Snooker: Davis fights `boardroom amateurs'

Former world champion seeks solution to a power struggle. By Guy Hodgson
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STEVE DAVIS is a reluctant revolutionary. The administration of snooker, he says, is boring and ought to be left to professionals, yet for much of 1998 he has been at loggerheads with the sport's governing body, the World Professional Billiards and Snooker Association. Events can make firebrands out of anybody.

In June, Davis, along with fellow former world champions, Terry Griffiths and Dennis Taylor, unsuccessfully tried to oust the current WPBSA board with a vote of no confidence and now he and they are preparing for change from within by getting elected on to the executive. The atmosphere, he says, "has not been pleasant".

Davis has been provoked into action because he believes snooker has become too big to be handled by former players. "My chief problem is that we have had amateurs in the boardroom who have made decisions which make them look like incompetents," he said. "Which is unfair because all the people who have been on the board for generations have had the game's interest at heart. But if they appear that way your problems start."

Snooker has many grievances at the moment but the one most pertinent hits the pocket. This has manifested itself most notably in the lack of sponsors for tournaments and a drop in prize-money. Get those right and the rest might, just might, clear themselves up.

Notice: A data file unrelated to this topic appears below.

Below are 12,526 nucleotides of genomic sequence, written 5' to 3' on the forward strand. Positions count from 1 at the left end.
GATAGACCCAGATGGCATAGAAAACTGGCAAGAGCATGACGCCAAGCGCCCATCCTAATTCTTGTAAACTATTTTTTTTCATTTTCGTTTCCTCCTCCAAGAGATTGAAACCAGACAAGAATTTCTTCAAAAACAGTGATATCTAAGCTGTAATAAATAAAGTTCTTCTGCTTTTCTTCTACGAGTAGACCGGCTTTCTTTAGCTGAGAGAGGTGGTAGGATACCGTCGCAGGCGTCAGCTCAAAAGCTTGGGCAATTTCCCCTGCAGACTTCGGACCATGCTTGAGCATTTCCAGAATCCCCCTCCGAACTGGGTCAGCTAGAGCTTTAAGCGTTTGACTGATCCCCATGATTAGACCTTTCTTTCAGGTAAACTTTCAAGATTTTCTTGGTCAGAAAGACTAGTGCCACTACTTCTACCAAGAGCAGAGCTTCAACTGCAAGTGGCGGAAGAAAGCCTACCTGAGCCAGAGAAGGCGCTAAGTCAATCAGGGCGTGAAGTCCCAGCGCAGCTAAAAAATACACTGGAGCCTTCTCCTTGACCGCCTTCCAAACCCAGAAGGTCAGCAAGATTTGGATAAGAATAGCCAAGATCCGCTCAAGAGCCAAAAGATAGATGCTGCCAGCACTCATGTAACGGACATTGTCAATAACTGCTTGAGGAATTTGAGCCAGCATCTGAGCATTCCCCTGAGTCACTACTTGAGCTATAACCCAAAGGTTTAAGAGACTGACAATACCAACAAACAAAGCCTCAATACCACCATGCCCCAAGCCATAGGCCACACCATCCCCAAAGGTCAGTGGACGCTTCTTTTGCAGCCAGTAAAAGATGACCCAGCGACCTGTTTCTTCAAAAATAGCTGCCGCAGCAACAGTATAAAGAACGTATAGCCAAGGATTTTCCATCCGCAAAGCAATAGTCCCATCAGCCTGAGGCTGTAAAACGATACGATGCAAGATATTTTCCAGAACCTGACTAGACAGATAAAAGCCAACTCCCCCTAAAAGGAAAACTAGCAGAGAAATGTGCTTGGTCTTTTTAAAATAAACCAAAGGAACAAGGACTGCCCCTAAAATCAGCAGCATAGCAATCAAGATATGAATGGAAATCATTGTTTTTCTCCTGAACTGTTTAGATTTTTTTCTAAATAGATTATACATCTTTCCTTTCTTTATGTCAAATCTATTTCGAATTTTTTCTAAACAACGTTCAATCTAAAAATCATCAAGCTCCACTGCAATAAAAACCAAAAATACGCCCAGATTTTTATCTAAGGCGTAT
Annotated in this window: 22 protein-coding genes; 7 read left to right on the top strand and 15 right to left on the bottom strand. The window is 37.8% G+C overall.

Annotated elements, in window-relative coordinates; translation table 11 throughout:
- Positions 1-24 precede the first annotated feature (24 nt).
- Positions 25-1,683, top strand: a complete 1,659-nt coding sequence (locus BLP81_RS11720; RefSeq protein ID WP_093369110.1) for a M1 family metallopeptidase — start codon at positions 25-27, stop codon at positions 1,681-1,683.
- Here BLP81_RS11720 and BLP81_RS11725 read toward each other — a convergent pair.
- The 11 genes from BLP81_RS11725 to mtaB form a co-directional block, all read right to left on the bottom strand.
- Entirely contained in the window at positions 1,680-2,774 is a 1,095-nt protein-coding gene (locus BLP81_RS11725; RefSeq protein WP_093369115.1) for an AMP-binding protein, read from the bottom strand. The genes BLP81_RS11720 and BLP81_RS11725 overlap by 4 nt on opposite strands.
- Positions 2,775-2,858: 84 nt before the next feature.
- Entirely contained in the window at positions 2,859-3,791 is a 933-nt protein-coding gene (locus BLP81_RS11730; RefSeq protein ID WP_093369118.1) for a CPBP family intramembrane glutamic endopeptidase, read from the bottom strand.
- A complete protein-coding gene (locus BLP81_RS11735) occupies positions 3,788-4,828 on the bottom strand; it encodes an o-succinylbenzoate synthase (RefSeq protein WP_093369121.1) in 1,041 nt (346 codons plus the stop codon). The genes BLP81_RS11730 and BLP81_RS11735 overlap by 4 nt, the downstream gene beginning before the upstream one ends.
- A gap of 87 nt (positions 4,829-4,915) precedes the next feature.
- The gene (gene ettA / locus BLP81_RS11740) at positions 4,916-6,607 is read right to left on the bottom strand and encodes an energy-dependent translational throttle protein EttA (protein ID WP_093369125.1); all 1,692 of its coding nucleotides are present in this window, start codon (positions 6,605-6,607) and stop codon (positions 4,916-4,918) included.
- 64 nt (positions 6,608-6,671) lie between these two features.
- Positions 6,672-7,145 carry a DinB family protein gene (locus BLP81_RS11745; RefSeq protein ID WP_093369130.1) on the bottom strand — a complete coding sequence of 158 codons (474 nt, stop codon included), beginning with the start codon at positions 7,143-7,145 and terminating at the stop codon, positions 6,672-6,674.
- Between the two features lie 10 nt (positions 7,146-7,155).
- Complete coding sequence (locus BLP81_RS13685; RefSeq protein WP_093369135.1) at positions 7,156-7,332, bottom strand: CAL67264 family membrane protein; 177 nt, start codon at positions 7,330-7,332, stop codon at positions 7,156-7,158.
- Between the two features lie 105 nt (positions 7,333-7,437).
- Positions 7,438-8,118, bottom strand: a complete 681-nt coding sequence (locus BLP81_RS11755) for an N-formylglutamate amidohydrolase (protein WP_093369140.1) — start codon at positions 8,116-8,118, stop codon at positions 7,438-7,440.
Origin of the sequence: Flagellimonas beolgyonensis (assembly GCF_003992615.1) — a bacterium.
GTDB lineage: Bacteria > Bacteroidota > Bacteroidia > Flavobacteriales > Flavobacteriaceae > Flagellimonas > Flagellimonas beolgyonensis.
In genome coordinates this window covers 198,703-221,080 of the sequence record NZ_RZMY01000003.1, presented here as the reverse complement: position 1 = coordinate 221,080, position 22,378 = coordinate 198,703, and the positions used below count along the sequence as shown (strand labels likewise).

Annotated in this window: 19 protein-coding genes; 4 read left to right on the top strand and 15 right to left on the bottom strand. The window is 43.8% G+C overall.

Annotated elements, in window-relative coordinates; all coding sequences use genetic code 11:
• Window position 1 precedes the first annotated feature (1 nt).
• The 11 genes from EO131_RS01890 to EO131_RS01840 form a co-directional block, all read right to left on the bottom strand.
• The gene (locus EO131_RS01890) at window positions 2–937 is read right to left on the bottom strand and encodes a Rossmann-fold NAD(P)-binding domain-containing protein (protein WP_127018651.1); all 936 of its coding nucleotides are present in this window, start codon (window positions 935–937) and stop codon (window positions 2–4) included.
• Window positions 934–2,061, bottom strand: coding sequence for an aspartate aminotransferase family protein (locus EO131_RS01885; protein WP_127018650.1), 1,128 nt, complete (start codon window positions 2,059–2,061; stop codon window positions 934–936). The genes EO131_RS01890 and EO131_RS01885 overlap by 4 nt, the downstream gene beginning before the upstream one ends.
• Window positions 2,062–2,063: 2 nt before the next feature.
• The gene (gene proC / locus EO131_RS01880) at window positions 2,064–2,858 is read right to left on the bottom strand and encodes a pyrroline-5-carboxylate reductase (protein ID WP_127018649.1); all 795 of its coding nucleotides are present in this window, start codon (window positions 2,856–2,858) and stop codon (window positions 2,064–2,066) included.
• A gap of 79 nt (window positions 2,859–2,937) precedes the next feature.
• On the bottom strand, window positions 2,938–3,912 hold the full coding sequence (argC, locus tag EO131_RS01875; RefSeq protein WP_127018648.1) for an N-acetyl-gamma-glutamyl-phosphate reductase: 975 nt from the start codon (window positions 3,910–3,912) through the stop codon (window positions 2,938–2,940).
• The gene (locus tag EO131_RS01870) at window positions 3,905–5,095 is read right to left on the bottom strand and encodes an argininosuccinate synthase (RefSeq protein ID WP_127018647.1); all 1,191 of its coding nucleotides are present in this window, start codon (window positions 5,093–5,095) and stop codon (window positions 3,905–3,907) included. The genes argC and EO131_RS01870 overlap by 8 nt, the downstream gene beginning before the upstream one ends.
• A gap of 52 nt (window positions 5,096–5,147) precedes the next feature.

"Sponsorship is a funny thing and sports go in and out of fashion," Davis said, "but I think snooker's here to stay and I think we are failing to get our foot in the door of bigger companies. We haven't got the right chief executive who can talk to these people at the proper level. Snooker players pot balls, they spend their lives training to do that, it's unfair to expect them to do more. They are not good in the boardroom or as salesmen. We have never given people from business a proper chance of having an interest in our game and it has to be tried."

Davis can at least see some light in the interim report published last week by the WPBSA's constitutional review committee which proposes wholesale changes to the game's government structure, setting up businesses to run snooker and billiards that will report to a reconstructed board. "If those proposals were given a chance they could be the answer because the board as we know it would relinquish power any- way," he said.

"I don't know if the report will be accepted, but it could be a way forward as it will cut through the problems that have upset the players: the them- and-us situation and the lack of business acumen. At the same time, control will be retained by the players. Hopefully the board will think that way, too."

The WPBSA and their chairman, Rex Williams, preferred not to discuss the current situation. "No interviews or comments will be made by the association regarding any political matters in our sport while the Liverpool Victoria UK Championship is taking place," a statement read, "in order that our sponsors, players and the public can enjoy this prestigious tournament without any external distractions.

"Should anyone else associated with our sport wish to risk losing a loyal and valued sponsor by making political comments at this time there is nothing we can do to stop them. Though this, of course, would be absurd and reckless and is something that would be pointed out to our members."